On top of the cycle above is another parameter as well. Where the recession has meant negative growth for many industrialised countries, it has merely meant a reduction in growth for others, like China, which ‘dived’ from a scorching 11 percent growth in 2007 to a ‘disastrous’ 7 percent in 2008. Recession or otherwise, international demand will inevitably overtake supply – regardless.

    Economists and politicians who are currently gleefully welcoming signs of an upturn plainly don’t understand what it portends. They say to be careful what you wish for, because you may get it.

    Essentially, we are facing a perpetual recession.

    Things are playing out just as I expected – with oil prices going up until our complex industrial society starts to collapse, and then demand shrinks, and oil prices go down. When oil prices go down, it gives the economy an inch of breathing room, which leads to more oil consumption, and prices go up again, and the cycle continues – but the zig-zag is ever downward.

    If we burst out of this recession, and have five straight years of growth, I’ll renounce my stand…

    In the meantime, considering how long it takes to transition society off the teat of our oil fields, I don’t think posting overly optimistic views is very sensible at all. As Dr. Hirsch found, it would take 20 years of preparation just to avoid the worst problems caused by peak oil, and that’s using the easiest, cheapest, and dirtiest of alternatives to replace it:

  5. Thanks for posting this-Craig. From my perspective, your comments are right on. I am thankful that this post supports my understanding of the depletion of world oil capacity. However, I wish that we would wise up in our collective understanding that even if oil were of infinite supply, the CO2 release which is driving climate change is destroying life on earth as we know it.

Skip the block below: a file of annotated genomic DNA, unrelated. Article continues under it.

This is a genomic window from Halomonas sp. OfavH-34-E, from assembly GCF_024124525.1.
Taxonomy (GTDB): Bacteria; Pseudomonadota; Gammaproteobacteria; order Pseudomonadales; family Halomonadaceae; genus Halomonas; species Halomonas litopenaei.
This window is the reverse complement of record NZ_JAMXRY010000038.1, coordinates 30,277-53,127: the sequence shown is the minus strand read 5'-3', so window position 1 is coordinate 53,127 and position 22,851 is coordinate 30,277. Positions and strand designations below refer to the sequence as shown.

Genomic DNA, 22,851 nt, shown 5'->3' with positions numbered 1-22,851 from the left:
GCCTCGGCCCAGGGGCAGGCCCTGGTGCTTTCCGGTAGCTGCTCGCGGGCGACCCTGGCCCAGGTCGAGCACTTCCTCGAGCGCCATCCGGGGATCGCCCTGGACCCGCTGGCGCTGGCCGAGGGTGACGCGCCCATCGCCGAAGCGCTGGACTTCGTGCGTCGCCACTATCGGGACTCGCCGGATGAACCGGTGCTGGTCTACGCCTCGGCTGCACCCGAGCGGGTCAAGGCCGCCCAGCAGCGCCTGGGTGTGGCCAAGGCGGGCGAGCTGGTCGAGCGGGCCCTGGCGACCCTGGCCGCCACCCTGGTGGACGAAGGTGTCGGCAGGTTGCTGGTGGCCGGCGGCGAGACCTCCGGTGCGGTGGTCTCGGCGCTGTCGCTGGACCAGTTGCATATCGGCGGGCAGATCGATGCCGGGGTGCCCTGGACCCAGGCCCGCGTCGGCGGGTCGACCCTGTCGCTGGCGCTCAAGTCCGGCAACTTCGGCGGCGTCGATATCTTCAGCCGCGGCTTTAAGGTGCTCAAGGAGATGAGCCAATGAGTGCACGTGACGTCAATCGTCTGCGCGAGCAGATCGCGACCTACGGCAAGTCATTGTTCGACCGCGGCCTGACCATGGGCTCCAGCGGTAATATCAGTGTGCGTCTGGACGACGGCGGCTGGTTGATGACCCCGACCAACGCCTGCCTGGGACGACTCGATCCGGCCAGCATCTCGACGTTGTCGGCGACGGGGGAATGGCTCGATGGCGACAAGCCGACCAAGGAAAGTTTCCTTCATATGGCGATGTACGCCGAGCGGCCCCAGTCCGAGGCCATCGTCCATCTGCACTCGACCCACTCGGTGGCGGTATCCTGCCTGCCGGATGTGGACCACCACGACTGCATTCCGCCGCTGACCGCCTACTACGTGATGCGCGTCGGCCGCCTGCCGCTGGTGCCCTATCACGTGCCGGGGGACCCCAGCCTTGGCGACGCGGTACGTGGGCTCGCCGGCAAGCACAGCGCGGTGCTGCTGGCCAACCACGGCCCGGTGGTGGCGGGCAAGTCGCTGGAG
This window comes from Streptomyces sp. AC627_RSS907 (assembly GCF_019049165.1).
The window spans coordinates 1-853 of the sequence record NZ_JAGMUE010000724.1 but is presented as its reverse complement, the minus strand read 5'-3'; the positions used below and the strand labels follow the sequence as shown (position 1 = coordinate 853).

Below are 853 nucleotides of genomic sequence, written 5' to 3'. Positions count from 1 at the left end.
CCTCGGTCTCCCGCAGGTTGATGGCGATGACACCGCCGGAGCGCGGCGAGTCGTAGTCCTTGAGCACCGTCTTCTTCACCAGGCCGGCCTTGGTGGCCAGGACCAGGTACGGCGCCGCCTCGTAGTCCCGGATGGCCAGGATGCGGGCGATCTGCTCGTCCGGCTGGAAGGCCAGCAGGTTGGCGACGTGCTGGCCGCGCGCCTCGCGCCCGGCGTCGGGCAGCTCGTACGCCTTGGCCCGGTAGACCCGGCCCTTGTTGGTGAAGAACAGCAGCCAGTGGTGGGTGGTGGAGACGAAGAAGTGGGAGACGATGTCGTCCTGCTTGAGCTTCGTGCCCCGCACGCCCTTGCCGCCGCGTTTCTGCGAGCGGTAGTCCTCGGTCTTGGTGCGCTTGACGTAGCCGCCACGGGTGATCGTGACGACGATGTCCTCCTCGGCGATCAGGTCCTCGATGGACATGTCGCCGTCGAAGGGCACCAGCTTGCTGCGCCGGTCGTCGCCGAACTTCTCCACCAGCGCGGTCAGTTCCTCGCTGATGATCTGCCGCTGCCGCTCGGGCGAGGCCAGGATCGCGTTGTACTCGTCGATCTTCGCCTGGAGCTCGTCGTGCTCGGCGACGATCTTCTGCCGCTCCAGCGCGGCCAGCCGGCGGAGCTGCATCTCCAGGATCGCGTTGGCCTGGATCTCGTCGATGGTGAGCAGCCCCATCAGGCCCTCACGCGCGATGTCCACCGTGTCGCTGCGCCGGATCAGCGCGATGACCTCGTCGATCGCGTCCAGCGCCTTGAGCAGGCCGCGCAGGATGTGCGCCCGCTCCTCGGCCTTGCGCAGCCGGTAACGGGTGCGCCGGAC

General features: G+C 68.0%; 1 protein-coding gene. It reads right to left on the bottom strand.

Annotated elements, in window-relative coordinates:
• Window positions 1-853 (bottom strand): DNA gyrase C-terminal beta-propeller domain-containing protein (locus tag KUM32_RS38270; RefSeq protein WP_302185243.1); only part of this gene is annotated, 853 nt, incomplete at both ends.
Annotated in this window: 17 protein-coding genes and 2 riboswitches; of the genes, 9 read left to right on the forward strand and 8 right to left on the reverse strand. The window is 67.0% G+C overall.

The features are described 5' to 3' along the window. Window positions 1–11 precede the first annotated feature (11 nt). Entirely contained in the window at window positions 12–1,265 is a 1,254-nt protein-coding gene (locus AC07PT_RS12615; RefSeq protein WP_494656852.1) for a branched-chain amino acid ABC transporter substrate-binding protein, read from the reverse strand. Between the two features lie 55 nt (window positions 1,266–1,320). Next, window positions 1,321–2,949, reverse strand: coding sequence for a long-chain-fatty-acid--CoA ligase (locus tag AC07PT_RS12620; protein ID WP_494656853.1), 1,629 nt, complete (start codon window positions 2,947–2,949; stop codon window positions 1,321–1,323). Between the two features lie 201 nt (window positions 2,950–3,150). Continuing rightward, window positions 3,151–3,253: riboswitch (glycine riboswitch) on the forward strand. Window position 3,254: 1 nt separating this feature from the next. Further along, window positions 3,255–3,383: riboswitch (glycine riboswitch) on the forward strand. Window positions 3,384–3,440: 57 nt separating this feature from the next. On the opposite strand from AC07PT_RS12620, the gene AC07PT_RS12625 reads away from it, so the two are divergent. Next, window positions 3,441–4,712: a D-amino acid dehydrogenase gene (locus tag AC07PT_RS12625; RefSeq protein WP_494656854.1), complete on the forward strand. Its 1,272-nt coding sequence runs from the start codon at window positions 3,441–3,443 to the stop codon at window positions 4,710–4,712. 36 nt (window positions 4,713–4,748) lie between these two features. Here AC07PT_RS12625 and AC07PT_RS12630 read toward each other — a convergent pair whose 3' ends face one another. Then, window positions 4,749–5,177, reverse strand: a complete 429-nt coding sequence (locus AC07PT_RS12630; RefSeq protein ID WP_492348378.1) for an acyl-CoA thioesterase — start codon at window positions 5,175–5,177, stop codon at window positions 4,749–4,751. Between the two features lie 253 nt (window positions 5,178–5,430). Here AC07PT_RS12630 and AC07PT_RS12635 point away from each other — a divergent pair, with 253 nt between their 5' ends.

6. Hi Craig,

    The story has not played out as I thought it would, reading the likes of Savinar, Simmons, Heinberg, Hirsch, Campbell, et al. around 2007. You were obviously more prescient but I think the experts were calling for more severe trouble by now.

    Though, from your articles, I would suspect the boom in natural gas surprised you too – this was the exact sort of techno-fix that ridiculous economists and technophiles were predicting would “solve” the peak oil problem. Of course, it hasn’t solved the problem, but it did seem to come just-in-time, and has allowed worldwide liquids production to keep ticking up. Huh.

    Now, I’m fully versed in ERoEI and all of the energy issues, but, again, I think the number of people in the peak oil community that would have expected that in 2012, at least 6 years post-peak, we’d be looking at oil ~$100/b [1] and production has continued to grow [2] would have been small indeed. The US has even reversed the decline in their *crude* oil production [2].

    In 2009, I ditched my lucrative career and headed for the hills, yet here we are in 2012 and there’s economic chaos in spots around the world (isn’t there always?) yet here in Australia, we still have people taking needless car trips, and we’re still inundated by cheap plastic products.

    I expected more changes by now, that’s all I’m saying. I was wrong, and I’m considering myself a proxy (a sponge?) for the general PO community. I didn’t believe the faith-based predictions of a techno-fix (fracking, shale) or econo-fix (high prices driving innovation and exploration). Yet, they *are* greatly influencing the unfolding of this story. So you may have called it perfectly, but I think, broadly, how the story has developed shows the larger PO community needs recalibrating.